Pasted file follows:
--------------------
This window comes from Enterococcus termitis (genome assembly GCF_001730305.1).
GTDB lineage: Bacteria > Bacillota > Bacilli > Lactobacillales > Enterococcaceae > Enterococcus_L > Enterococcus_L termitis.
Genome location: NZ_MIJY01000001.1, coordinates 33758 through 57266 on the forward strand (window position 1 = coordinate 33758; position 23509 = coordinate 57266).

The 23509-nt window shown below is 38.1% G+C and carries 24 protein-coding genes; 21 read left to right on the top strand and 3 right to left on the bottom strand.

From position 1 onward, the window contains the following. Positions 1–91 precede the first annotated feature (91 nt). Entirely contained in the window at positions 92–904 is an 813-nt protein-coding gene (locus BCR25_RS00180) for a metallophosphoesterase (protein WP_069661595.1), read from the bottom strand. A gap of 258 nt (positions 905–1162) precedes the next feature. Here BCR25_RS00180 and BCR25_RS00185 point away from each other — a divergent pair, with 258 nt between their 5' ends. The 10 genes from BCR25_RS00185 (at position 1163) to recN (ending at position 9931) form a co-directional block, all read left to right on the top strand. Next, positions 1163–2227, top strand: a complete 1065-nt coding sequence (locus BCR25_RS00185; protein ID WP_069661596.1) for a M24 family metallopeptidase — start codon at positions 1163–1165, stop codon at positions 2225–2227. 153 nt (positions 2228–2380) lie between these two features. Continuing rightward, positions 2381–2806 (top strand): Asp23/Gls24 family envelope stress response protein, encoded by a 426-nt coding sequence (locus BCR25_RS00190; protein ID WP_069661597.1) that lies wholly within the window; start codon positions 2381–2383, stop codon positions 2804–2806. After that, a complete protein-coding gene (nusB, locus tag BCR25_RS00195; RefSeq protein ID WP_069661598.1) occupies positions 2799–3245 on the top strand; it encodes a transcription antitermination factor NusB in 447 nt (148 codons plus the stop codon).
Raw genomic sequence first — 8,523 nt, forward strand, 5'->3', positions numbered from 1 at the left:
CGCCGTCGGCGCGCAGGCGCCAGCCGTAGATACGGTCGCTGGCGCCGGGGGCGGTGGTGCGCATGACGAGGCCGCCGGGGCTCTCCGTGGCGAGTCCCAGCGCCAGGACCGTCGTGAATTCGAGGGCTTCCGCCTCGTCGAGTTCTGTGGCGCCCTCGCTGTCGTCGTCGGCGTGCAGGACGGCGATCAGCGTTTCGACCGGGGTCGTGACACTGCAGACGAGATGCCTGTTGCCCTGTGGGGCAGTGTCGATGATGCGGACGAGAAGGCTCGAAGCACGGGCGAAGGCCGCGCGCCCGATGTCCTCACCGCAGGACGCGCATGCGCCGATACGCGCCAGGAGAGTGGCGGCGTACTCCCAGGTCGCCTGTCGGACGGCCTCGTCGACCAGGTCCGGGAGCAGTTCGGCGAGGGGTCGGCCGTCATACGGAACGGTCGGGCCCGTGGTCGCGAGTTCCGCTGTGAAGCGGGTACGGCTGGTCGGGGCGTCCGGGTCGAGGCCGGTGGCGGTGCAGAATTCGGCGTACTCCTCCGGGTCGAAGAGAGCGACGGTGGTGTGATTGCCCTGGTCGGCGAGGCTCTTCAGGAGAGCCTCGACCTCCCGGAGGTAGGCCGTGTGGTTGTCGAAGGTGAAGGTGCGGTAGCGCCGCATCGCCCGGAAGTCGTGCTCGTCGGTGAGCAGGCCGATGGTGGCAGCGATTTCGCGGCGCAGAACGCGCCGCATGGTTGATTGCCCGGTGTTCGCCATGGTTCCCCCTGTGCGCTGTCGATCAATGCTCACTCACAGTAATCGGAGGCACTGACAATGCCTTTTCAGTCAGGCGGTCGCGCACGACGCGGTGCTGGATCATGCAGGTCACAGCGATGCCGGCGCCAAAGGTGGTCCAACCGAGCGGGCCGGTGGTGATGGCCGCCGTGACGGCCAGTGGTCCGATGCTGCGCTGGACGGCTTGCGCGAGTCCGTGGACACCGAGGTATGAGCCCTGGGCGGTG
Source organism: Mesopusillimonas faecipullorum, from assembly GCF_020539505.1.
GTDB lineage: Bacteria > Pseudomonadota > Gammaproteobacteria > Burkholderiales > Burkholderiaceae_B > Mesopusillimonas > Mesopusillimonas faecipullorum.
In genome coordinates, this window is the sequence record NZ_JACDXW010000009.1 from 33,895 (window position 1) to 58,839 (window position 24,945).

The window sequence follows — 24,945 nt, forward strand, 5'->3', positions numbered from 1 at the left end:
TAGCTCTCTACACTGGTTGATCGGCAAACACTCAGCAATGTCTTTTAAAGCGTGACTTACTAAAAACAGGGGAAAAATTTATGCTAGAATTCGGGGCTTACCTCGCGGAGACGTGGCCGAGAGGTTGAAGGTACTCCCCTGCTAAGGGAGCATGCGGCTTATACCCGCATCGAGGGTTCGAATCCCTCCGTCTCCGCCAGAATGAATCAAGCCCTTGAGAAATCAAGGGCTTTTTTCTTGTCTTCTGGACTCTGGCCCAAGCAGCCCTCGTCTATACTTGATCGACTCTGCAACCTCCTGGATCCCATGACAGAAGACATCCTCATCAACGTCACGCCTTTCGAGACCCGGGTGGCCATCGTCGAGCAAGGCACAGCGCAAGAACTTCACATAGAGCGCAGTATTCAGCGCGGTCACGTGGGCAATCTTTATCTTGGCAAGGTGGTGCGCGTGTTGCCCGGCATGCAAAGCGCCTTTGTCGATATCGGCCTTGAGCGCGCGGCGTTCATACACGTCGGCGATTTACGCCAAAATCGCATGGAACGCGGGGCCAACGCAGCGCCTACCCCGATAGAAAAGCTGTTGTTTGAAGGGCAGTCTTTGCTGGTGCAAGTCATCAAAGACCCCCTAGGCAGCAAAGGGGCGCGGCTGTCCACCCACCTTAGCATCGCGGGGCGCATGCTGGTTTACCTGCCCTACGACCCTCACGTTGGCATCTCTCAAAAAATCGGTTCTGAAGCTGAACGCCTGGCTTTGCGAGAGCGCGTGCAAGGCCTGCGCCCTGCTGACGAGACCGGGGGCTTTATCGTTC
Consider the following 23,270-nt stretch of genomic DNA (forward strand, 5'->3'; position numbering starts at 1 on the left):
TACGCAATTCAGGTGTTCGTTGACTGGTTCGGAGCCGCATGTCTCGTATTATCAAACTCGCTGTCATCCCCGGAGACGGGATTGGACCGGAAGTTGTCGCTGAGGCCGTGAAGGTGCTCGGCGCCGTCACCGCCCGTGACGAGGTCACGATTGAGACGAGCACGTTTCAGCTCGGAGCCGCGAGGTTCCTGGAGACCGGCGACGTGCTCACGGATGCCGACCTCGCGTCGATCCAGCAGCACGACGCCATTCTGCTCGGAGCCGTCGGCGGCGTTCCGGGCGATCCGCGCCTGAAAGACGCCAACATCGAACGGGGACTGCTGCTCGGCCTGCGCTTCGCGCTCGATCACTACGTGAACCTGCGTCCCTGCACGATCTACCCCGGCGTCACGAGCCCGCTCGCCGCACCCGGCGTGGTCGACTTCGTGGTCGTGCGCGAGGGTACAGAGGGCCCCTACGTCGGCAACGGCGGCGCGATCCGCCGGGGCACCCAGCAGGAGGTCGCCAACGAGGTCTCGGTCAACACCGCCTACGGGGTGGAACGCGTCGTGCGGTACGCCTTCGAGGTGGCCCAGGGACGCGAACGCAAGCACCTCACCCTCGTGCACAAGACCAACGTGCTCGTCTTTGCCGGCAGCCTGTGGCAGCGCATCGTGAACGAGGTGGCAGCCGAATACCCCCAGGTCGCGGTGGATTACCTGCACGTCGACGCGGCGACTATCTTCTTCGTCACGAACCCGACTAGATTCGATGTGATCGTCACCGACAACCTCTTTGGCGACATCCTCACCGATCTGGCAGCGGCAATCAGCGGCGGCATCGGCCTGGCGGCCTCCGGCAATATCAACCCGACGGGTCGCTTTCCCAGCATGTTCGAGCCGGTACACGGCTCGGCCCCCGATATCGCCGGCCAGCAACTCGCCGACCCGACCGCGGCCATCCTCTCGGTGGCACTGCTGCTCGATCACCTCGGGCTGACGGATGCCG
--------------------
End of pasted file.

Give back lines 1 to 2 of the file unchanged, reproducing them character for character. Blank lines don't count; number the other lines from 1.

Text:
This window comes from Enterococcus termitis (genome assembly GCF_001730305.1).
GTDB lineage: Bacteria > Bacillota > Bacilli > Lactobacillales > Enterococcaceae > Enterococcus_L > Enterococcus_L termitis.